Shocked But Connected: Notes on Laughter by Michael RoemerShocked But Connected: Notes on Laughter by Michael Roemer

Shocked But Connected: Notes on Laughter

byMichael Roemer

Hardcover | September 14, 2012

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Why do funny movies make us laugh? In this thoughtful essay, by turns stimulating and meditative, distinguished filmmaker and Yale professor Michael Roemer shares his musings on what causes us to chortle, snort, and guffaw when we watch antics onscreen or onstage. Roemer keeps us chuckling as he dissects punchy one-liners, Shakespearean plays, and everything in-between.  Incorporating theories from such great thinkers as Sigmund Freud, Charles Baudelaire, Henri-Louis Bergson, and Soren Kierkegaard with the work of classic comedians like Charlie Chaplin, Buster Keaton, and the Marx Brothers, Roemer examines the purpose of comedy in our lives and in society. Shocked But Connected provides a serious reflection on a lighthearted subject.
Michael Roemer is a distinguished filmmaker, writing and directing films such as Nothing But a Man; Pilgrim, Farewell; and the award-winning documentaries Dying and Cortile Cascino. From 1971 to the present, he has taught filmmaking and aesthetics at Yale University, where he is professor emeritus today.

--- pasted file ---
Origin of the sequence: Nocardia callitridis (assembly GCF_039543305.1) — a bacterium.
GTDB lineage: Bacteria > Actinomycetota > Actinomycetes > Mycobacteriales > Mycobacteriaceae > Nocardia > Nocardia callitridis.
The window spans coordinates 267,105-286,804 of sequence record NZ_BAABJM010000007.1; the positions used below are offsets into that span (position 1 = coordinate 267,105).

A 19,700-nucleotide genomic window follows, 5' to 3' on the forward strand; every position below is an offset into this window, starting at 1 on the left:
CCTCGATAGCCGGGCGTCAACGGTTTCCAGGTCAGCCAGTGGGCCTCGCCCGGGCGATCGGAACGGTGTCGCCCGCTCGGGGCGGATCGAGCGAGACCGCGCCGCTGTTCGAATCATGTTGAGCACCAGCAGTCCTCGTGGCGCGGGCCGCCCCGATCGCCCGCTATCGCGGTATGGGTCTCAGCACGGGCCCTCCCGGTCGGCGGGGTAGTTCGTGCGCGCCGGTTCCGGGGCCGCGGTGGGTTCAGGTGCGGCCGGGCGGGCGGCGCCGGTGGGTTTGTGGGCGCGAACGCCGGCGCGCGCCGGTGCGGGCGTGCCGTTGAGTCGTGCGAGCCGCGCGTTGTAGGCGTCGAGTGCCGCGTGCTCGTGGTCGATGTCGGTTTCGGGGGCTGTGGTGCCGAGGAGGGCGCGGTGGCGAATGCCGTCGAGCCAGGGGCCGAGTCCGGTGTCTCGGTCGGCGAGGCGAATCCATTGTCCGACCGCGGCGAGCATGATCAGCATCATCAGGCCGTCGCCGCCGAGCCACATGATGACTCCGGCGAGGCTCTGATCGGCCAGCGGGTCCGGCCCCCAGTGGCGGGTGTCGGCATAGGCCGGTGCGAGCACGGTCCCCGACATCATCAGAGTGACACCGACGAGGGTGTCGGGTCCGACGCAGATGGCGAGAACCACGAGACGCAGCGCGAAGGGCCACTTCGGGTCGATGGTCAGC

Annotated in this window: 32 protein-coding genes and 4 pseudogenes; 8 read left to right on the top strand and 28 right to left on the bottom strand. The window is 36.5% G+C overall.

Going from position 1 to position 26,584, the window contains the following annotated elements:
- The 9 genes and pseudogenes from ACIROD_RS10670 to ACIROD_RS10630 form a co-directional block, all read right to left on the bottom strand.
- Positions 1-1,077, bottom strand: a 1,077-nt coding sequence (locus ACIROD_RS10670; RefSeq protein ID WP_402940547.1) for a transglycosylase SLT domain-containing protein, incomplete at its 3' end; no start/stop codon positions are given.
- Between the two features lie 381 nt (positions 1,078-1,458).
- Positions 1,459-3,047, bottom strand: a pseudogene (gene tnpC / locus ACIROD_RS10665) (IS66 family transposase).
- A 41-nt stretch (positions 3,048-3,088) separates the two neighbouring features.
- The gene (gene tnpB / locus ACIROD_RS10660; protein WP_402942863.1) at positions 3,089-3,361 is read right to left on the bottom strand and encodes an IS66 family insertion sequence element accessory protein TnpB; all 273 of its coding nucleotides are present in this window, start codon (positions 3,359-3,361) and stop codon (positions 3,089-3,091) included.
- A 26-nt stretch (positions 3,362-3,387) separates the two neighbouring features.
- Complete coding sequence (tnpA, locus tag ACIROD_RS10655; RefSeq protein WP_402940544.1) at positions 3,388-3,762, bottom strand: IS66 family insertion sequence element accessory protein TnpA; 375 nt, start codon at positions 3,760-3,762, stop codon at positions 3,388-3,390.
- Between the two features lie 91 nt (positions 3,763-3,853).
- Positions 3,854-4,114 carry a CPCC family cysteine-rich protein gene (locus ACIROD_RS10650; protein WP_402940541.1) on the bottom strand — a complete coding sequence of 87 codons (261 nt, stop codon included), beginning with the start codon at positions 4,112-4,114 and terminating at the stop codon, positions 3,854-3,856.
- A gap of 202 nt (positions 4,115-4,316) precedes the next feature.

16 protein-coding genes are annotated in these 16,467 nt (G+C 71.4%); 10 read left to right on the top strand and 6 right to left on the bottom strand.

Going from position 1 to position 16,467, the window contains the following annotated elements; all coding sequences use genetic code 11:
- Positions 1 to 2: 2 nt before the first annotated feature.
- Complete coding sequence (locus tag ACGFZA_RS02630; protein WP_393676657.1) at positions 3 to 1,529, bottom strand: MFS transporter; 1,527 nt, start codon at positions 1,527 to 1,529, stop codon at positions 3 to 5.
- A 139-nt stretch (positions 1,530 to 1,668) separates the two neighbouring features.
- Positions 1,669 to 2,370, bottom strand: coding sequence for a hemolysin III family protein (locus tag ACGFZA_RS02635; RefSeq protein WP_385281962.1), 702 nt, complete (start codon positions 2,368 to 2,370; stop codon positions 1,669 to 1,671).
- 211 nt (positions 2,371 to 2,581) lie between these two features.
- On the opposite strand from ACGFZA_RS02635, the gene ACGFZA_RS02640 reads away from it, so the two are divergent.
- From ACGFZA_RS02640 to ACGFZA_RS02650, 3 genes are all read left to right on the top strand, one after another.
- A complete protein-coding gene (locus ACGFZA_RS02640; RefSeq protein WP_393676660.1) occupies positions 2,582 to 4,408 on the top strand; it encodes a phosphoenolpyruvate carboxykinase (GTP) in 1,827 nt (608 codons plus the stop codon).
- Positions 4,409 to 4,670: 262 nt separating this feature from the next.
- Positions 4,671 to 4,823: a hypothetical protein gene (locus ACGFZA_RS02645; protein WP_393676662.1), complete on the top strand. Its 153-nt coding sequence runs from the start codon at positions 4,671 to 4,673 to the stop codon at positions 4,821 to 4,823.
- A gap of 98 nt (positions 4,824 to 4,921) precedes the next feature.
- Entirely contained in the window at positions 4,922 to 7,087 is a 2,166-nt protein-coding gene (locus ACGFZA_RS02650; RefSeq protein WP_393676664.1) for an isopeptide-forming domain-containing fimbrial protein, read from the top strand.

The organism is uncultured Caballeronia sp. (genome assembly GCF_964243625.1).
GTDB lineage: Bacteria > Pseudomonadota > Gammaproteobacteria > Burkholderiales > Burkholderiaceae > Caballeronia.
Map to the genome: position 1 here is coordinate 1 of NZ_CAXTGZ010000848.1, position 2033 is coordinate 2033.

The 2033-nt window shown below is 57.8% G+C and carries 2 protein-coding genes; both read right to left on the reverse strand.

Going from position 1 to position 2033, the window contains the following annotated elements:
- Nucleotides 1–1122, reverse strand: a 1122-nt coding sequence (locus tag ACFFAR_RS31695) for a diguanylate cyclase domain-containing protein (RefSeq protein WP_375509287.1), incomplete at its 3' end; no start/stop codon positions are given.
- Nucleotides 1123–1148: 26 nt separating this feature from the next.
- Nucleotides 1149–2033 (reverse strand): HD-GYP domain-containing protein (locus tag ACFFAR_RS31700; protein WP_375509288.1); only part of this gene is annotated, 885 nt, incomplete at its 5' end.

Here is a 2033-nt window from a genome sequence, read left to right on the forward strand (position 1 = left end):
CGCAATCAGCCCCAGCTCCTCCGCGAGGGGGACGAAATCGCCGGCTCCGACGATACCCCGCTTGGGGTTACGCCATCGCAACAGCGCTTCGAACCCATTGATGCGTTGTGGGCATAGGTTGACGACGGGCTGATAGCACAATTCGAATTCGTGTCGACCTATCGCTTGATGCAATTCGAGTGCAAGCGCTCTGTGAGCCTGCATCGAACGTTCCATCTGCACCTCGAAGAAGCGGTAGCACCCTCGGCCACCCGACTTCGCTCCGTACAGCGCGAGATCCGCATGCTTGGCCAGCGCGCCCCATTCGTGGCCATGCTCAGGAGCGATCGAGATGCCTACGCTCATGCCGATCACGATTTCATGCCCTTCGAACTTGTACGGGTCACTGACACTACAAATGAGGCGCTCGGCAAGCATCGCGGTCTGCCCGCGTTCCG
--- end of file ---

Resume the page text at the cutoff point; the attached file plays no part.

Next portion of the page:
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Title:Shocked But Connected: Notes on LaughterFormat:HardcoverDimensions:288 pages, 9.34 × 6.19 × 1.05 inPublished:September 14, 2012Publisher:Rowman & Littlefield PublishersLanguage:English

The following ISBNs are associated with this title:

ISBN - 10:1442217561

ISBN - 13:9781442217560

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Table of Contents

PrefaceChapter 1: SurprisedChapter 2: FreudChapter 3: Different and ScaryChapter 4: DisconnectedChapter 5: Bergson and High ComedyChapter 6: Blind and Helpless but AliveChapter 7: ChildhoodChapter 8: Making It RealChapter 9: Annie HallChapter 10: Free but Connected

Editorial Reviews

Michael Roemer has written a wonderful book about laughter. Perceptive, deeply intelligent, and above all readable, Shocked But Connected performs the rare feat of defining the humor of comic genius without ever spoiling the joke. Roemer has an unerring touch with silent and sound films, with the written as with the spoken word. Keaton and Chaplin are here alongside Woody Allen and not far from Chesterton and Celine. The aphorisms and anecdotes with which the book is generously sown add up to an argument we can carry forward in our own minds. The prose has a sting and savor that is finely adapted to the subject.